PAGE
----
Oyster are so happy to welcome Barbara Boylan back for her third Oyster volunteer project,
volunteering in the Galapagos. She has intrepidly ventured to Australia on a land conservation project, to Sri Lanka on an elephant conservation project, and is now dipping her toes in the beautiful waters of the Galapagos, assisting on a conservation project. Here, Barbara tells us about her first experiences:
Hi! Me again! I’ve signed up for my third volunteer programme with Oyster and this time the destination is conservation in Galapagos. Volunteering in the Galapagos seemed like a dream come true, so I couldn’t wait to get involved.
Why come back to Oyster? After all, I’m fully grown up, quite experienced in organising my own trips and now an old hand at volunteering so why use them at all? The answer is simple – they’ve got my back covered. The projects they work with are bona fide charities doing worthwhile, ethical conservation work in communities that need all the help they can get. There are dodgy schemes out there, where the aim is purely to get your money so knowing you’re working for organisations that really care about the work they’re doing is reassuring to say the least! Secondly, venturing off in to the unknown on your own can be risky so again, having a thin umbilical chord stretching back across the oceans, tethering you securely to an excellent back up team, just gives me the security to go off on an adventure without being reckless.
Plug for Oyster over – they didn’t ask me to write this blog ( I love writing!) It’s really for me, something to do in the wee smalls when jet lag and hormones have me wide awake at 3 am. So let me commence!
I travelled from Bristol to Quito on a seamless journey with the luxury of THREE seats to myself on the long leg of the trip! Bliss! Joy! Had a couple of days in Quito old town exploring the colonial grandeur and jaw dropping beauty of gold laden churches. I was continually warned about keeping my rucksack and belongings well zippered up which made me nervous but the high police presence and friendliness of people soon dissolved my nervous nellyness.
On to San Cristobal, one of the main islands of the Galapagos and where the project is based. Met at the airport by the team and wafted, as if on a magic carpet, to the volunteer house. I must admit, I was disappointed with the level of comfort offered and decided to upgrade to the mother hostel a block away! Put it down to age and a need for my own space – and some sleep between waking at regular intervals – or maybe I’m just getting wussy! Anyway, I left the youngsters to it but will be working with them every day and I am sure, joining in with eating, exploring, swimming and snorkelling!
Our first morning volunteering in the Galapagos started at 8.30 am travelling up to the Highlands region of the island which is one of three distinct geographical areas – coast, dry forest, and the high areas which are more jungly and wetter. The wonderful Christian leads and co ordinates this project and his passion and vision shone through as he outlined all the various activities we will be working on over the weeks we’re here. But today, we were tasked with clearing non native, invasive plants and then planting small native bushes which would provide a better habitat than the brambles we were digging up and which – as all gardeners know! – are a bugger to get out! This was an identical job to my volunteering in Tasmania four years ago where we were removing agapanthus, another deep rooted and reluctant to be removed species! It does make you realise the unthinking, reckless and stupid nature of colonialists all those years ago ( of course they are noted for their caring, sensitive and ecologically aware personalities) in deciding that they knew best in introducing whatever they felt like to Nature’s paradise and well thought out plan for the World’s flora and fauna. On this island where Darwin’s great theory of evolution was born, you can see that the world adapts and changes – but it is a forced evolution and not for the better!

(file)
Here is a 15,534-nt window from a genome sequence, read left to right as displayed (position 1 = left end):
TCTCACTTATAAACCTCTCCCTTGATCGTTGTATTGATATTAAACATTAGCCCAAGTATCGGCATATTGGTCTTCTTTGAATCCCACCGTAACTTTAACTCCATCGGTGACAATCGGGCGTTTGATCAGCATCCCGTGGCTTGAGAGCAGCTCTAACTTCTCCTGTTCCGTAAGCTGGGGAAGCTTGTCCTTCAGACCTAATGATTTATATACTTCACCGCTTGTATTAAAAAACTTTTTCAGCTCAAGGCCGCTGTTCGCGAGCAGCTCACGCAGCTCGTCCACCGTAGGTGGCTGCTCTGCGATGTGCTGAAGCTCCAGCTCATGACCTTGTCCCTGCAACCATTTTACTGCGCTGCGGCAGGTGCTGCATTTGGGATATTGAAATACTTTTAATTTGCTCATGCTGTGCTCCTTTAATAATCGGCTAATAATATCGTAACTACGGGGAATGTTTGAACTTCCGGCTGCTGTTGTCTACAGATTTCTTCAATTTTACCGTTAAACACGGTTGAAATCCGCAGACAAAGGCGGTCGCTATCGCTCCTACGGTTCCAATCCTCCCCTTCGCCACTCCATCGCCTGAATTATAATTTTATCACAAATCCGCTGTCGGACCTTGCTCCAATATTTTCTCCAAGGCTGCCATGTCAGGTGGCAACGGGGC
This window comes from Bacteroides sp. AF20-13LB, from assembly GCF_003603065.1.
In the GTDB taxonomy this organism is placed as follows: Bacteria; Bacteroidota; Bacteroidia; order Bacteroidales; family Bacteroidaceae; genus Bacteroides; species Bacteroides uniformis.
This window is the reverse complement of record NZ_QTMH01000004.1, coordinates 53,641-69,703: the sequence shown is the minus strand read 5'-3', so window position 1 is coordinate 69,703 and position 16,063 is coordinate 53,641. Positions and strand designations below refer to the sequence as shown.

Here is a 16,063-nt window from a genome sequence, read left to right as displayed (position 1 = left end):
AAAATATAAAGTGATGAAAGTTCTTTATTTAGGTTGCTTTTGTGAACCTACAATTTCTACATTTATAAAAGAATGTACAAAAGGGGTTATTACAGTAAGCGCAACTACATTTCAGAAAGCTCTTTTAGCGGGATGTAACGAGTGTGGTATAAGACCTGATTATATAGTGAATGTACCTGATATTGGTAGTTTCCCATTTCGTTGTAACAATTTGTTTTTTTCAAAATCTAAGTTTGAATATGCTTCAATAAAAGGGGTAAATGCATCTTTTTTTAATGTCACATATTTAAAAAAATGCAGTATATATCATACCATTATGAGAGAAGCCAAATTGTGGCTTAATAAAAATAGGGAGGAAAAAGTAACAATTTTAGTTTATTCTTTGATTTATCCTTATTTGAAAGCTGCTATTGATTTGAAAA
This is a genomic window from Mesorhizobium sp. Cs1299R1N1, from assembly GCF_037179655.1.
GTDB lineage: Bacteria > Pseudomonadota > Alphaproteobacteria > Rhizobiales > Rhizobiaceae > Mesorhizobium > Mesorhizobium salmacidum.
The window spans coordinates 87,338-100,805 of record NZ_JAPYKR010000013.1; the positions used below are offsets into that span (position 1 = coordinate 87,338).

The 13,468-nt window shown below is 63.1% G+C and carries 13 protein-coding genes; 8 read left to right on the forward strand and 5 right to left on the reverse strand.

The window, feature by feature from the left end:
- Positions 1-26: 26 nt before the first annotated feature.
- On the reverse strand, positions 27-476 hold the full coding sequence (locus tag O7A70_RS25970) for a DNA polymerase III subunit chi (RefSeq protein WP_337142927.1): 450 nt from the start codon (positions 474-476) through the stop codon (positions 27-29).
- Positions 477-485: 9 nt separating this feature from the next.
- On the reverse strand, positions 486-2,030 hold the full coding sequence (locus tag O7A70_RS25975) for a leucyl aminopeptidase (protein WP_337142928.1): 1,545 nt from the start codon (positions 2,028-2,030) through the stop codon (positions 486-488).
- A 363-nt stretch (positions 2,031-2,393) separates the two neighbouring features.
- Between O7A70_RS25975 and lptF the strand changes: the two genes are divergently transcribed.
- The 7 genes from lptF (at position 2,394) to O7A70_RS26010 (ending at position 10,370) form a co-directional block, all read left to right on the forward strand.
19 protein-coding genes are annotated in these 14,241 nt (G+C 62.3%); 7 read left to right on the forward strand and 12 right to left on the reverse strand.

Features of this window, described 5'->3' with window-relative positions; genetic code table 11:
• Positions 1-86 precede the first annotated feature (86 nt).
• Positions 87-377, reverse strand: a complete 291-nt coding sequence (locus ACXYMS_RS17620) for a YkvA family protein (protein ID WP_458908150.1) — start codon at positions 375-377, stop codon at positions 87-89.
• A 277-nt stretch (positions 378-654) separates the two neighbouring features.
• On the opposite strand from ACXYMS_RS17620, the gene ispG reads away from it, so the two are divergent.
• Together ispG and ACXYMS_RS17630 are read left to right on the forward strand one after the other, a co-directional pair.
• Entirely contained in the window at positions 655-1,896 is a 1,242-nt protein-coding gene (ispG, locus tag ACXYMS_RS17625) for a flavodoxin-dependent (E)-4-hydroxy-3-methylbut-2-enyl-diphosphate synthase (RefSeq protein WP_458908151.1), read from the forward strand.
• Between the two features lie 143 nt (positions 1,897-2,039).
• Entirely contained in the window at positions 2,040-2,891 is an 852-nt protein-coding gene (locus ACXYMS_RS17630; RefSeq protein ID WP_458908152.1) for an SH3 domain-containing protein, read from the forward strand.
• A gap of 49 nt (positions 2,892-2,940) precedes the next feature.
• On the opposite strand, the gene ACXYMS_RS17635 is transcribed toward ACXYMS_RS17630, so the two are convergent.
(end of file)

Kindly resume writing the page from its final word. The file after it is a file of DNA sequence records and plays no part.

Anyway, we were joined by the playful ‘Osso’, a young dog who wanted to play nippy chase and who insisted on lying on the tender young plants we had carefully introduced to their new homes. It was humid so sweaty, smelly work but over the last two weeks, 250 plants have been planted in an area that is to become an educational and cultural centre for locals. More on this later!
After much needed showers, a huge lunch at a beach cafe surrounded by honking sea lions, prostrate on the beach feeding their young – who frequently lost their mummies and latched on to any available nipple only to be forcefully rejected, not surprisingly! – or swimming and playing in the silver waters of the sea. First day done!
We can’t wait to hear more about Barbara’s adventures volunteering in the Galapagos!